Thoughts on the Ford announcement

The announcement yesterday by Ford that they will cancel all but two car lines in North America, leaving only the Mustang and a specialty variation of the Focus, may seem extreme, but we are living in a time of transition in the auto industry. Additionally, this has been a long time coming; over the past couple of decades, it has become increasingly difficult to find certain types of vehicles for sale, such as 2-door sedans, utilities (like the Chevrolet El Camino), and station wagons.

For better or for worse, Americans mostly want trucks, SUVs, and crossovers. This isn't a new phenomenon. Americans have always loved big cars, and the general downsizing that took place in the late 1970s and early 1980s was mostly driven by rising fuel prices and federal fuel economy standards, not a sudden love for small cars. This hasn't changed, and relatively low fuel prices have encouraged Americans to resume their love affair with vehicles that are taller, wider, and just generally bigger. When a business decides it can no longer make money selling a type of product, it's going to stop making and selling that product. By way of example, after air conditioning became pretty much standard on luxury vehicles, demand for the four-door Lincoln Continental convertible went away, and Ford stopped making it.

In a sense, Ford will just be getting back to the state of affairs that predominated before the late 1940s. Prior to the introduction of the Ford F-100 in 1948, non-commercial trucks were basically just sedans with pickup beds where the back seats would have been. Look back to the 1920s and 1930s, and you'll see what I mean. The only difference here is that society is now going in the other direction. The Mercedes-Maybach Ultimate Luxury Concept is essentially an SUV with a trunk where the rear cargo area would normally be, and what they've ended up with, in all its bulbous, inverted-bathtub glory, is not dissimilar in size and shape to a 1954 Buick sedan.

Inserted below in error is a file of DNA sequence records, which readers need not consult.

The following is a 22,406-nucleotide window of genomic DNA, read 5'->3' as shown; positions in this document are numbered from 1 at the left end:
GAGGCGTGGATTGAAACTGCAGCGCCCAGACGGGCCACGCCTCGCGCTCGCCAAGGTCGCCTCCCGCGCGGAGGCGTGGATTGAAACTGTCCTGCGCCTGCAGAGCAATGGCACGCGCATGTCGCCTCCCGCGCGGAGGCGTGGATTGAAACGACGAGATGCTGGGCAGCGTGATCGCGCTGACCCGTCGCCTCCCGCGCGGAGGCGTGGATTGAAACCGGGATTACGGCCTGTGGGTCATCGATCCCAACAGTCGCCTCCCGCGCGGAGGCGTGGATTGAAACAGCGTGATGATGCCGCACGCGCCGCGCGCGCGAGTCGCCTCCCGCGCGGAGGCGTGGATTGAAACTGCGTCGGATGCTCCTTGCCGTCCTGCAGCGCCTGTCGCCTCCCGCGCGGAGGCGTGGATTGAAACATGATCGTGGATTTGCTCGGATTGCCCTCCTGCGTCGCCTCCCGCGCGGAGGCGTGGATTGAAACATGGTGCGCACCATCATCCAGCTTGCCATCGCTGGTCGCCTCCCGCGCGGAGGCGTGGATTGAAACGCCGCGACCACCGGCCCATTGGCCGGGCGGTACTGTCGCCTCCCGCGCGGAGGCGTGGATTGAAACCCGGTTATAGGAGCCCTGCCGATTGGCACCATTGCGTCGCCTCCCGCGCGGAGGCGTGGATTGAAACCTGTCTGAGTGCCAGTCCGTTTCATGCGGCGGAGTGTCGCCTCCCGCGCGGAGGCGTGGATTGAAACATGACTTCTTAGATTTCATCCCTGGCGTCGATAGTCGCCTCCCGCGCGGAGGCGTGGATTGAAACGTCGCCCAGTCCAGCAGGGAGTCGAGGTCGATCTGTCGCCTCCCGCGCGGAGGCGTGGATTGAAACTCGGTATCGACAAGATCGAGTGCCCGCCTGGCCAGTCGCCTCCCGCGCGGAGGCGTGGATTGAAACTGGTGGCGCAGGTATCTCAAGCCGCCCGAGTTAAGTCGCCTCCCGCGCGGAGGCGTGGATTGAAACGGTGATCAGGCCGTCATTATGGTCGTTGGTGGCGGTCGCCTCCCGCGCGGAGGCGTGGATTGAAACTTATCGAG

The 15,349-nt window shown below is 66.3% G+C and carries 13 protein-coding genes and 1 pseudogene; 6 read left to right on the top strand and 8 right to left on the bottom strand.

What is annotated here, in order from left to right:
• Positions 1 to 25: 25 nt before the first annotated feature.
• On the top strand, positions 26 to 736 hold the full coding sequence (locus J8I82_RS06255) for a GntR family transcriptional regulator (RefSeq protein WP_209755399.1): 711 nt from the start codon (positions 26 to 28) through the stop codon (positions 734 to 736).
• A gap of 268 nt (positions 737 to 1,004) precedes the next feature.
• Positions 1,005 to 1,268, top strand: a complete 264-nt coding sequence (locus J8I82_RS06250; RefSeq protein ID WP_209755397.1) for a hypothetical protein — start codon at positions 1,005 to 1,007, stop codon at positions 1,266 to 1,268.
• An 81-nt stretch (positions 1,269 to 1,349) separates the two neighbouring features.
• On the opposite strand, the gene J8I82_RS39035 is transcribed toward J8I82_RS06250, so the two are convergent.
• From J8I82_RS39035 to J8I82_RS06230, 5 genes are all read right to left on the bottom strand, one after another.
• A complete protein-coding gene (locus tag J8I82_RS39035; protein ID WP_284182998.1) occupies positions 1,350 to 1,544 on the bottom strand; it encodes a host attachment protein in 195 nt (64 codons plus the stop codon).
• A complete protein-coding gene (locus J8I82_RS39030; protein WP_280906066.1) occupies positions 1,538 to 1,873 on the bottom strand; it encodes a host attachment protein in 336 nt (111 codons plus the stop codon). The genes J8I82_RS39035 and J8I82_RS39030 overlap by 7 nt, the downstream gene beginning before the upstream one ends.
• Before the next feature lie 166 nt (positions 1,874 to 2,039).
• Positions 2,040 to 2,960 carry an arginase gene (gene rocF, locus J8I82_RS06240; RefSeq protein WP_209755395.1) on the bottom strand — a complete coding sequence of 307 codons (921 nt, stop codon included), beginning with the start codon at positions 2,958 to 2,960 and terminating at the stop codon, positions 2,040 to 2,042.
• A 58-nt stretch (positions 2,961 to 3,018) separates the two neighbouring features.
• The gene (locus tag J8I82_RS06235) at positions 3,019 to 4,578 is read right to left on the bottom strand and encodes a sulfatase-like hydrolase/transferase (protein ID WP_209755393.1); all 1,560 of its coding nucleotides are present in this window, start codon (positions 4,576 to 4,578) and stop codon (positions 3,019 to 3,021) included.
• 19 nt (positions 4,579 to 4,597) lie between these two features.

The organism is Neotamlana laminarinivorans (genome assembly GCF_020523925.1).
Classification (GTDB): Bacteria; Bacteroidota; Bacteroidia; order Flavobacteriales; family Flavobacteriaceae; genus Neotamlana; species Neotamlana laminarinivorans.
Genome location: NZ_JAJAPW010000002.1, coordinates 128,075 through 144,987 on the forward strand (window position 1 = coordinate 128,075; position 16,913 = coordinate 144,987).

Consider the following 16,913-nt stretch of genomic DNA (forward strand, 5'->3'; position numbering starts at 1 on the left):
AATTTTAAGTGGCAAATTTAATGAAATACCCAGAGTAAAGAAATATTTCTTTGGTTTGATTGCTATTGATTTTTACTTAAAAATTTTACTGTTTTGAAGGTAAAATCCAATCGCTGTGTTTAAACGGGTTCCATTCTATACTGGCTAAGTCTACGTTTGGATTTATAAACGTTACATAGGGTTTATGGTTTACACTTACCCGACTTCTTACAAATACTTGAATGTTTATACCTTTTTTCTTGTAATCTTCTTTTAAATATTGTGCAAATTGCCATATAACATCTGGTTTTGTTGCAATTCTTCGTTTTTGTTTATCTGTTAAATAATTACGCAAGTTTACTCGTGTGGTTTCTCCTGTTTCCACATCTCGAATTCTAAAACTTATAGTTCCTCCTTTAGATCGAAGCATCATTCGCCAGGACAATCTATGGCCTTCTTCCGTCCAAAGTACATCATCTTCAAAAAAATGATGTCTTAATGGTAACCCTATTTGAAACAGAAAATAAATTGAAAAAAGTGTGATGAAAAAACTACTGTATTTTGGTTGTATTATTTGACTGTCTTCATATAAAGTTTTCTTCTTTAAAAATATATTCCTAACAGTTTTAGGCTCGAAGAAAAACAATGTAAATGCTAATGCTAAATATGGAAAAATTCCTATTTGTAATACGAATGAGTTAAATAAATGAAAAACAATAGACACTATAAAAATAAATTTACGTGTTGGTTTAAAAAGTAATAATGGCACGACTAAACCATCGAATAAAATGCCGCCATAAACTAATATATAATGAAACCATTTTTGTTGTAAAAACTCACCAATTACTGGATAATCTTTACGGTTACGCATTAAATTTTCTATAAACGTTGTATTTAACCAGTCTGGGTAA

On top of all this, you have the general graying of America. The older you get, the less likely you are to be comfortable in something long, low, and sleek. What you really want in your fifties and sixties is something where you can open the door and sit down, not something where you have to twist sideways to get behind the wheel. Crossovers and SUVs fit the bill.

And this time, Ford might just get away with it. The creeping electrification of the auto fleet means that fuel economy will no longer be the issue that it was in the 1970s; if OPEC jacks up the price to where we're paying $6.00 a gallon or more in the U.S. (unlikely given the current oil market), it matters less when you never have to go to a gas station, and having a small car to keep your fuel costs reasonable may no longer be all that important. And if you're wondering where all the electricity is going to come from, well, Tesla's got you covered. Literally.

Welcome to the new world.